Characters acting out of character, aka character trait lobotomy. Emotional maturity not matching chronological age, career position, or personality traits. Behavior more befitting those who have had zero life experience. Trex was in the USMC, serving in active duty from a leadership position, he then worked for the FBI. Now he is currently working as an independent contractor for the US Government as a security specialist, with a team under his command… the irrational, immature, out of character behavior he displayed at the climax had me shutting my Kindle. After protecting Darby for 80% of the novel, with the threat literally on the premises, he leaves to go help his sister who has called the authorities and is no worse for wear, while leaving a pregnant Darby with her stalker just because she was being irrational due to his lies and hormones. The hotel isn’t a magical safe zone. She has an excuse, he doesn’t. Trex displayed why he should have never been employed for 2 seconds by the US Government as no one would be safe under his command.

Manufactured conflict in a novel teeming with conflict unexplored. (see above) We have a runaway bride with an abusive, military ex on the loose, WE DID NOT NEED MISCOMMUNICATION AS A CONFLICT. We didn’t need a flirty, desperate acting grown woman to add conflict, giving women everywhere a bad name when we already had a villain of the story.

Sociopaths don’t run in packs, because they tend to cannibalize each other to protect their secrets. Just as people of faith aren’t unintelligent (a thread I felt was explored in the novel with the force of a hammer to the skull. FYI: I’m not a person of faith, but this was too much). All military men are not sociopaths, to where an abusive ex manages to find more of his kind to commit crimes with him. The novel lost all credibility with me, and I realize this is fiction. Shawn managing to rustle up several other sociopaths is several steps too far. All the conflict necessary was available, adding in a jealous sociopathic girl who somehow manages to hook up with the sociopath pack...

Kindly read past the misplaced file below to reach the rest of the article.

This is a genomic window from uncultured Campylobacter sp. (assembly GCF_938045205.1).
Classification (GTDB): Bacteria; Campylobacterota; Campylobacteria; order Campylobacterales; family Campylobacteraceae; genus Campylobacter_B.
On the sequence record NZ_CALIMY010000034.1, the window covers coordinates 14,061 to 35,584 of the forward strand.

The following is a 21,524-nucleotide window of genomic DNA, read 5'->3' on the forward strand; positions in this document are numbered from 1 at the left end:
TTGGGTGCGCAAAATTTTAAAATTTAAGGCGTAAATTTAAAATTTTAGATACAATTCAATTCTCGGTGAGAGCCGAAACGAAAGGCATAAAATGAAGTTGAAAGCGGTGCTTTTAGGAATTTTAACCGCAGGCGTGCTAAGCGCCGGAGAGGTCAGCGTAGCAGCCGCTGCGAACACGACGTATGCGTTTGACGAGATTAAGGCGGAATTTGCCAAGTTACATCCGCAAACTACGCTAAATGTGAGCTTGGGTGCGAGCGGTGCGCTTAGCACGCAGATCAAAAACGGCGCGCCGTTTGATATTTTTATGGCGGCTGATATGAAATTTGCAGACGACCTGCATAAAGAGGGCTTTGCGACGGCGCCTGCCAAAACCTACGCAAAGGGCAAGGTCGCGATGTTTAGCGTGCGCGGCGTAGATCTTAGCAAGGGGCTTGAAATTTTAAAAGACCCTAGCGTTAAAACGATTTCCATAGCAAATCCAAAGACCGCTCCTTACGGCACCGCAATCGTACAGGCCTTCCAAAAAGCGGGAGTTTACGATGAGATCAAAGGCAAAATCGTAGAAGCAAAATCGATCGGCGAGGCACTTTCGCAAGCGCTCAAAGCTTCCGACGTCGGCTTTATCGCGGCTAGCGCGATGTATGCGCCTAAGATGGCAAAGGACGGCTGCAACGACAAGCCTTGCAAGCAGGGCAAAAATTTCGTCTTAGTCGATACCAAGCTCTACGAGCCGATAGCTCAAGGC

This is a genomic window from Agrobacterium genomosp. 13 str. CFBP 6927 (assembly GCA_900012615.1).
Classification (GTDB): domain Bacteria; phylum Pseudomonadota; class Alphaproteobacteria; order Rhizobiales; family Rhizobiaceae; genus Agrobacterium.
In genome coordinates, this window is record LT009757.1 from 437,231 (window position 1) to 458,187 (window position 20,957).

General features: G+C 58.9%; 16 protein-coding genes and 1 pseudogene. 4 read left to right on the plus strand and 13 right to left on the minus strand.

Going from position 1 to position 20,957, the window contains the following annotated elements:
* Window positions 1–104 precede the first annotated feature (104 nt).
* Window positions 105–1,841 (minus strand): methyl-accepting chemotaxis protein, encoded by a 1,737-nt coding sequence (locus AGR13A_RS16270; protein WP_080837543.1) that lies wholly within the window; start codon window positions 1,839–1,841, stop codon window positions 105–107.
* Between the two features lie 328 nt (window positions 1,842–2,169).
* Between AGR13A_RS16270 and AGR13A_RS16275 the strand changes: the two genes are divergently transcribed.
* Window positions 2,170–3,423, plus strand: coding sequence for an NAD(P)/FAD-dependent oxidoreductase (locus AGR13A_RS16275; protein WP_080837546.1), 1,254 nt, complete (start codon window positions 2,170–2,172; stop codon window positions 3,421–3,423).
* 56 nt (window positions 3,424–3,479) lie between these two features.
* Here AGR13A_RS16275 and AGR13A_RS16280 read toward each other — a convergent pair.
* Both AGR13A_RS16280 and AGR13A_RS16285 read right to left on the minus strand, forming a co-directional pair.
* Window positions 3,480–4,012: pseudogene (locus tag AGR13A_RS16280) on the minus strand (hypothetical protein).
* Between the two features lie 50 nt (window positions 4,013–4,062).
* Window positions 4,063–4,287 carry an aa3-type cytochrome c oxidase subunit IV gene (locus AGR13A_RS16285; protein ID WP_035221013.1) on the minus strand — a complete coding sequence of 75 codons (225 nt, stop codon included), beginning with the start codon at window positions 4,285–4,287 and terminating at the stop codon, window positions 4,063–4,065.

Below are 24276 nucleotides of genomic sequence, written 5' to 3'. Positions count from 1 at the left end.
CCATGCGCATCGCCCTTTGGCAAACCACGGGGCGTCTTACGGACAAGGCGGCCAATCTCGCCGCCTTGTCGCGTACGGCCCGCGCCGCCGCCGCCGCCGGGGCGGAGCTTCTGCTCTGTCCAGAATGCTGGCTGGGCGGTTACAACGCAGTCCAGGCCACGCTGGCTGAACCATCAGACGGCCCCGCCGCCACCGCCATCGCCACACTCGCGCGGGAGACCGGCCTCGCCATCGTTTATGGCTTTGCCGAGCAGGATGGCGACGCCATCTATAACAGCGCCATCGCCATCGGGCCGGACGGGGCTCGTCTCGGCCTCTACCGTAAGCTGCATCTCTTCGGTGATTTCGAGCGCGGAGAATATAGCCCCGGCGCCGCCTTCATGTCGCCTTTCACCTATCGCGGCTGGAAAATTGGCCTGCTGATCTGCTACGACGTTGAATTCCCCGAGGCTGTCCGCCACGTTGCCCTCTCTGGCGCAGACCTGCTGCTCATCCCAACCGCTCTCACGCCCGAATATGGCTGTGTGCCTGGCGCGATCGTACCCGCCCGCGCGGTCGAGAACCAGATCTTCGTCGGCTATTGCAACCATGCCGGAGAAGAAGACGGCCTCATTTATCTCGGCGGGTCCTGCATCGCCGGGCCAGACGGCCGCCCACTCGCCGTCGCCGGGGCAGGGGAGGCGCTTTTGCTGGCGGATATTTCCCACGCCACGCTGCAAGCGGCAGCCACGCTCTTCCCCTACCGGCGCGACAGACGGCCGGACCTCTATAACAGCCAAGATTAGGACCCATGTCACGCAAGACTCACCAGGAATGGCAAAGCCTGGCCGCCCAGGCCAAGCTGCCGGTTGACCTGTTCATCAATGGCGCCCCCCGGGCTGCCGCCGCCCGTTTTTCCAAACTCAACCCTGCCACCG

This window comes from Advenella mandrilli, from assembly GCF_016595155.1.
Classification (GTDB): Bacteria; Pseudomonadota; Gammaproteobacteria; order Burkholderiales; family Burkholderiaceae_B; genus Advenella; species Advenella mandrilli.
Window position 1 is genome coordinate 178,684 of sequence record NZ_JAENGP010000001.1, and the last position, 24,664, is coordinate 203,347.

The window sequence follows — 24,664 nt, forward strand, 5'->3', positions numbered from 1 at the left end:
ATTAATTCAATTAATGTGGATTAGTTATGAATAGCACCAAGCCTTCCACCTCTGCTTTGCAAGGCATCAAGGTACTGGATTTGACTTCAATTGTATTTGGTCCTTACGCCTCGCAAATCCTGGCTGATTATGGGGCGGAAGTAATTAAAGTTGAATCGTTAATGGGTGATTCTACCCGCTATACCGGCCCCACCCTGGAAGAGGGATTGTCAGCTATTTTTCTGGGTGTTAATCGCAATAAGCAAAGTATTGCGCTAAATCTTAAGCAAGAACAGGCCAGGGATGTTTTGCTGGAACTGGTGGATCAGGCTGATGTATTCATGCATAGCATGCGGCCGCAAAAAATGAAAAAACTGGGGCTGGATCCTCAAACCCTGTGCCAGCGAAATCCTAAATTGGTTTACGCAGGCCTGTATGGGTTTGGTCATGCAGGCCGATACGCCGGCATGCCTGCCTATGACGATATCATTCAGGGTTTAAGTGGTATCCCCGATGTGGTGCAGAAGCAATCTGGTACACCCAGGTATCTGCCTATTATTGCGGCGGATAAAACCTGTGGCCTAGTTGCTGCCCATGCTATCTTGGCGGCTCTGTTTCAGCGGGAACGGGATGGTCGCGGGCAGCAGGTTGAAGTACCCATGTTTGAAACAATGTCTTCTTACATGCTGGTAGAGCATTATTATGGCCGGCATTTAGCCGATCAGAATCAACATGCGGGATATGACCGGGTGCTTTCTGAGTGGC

I felt everything was displayed in the extreme. All military men are bad. All firefighters are good (my abuser was a FF). All politicians are corrupt or bumbling. All women under the age of elderly are after your man or irrational (the reporter girlfriend, the new reporter, the new hire, all the women shown besides the grandmother). Every male wanted Darby. Religion is for the unintelligent, atheism is for the intelligent. Domestic violence suffers shouldn’t work through their issues, but immediately latch onto the first man who shows all the precursors of future abusive behavior.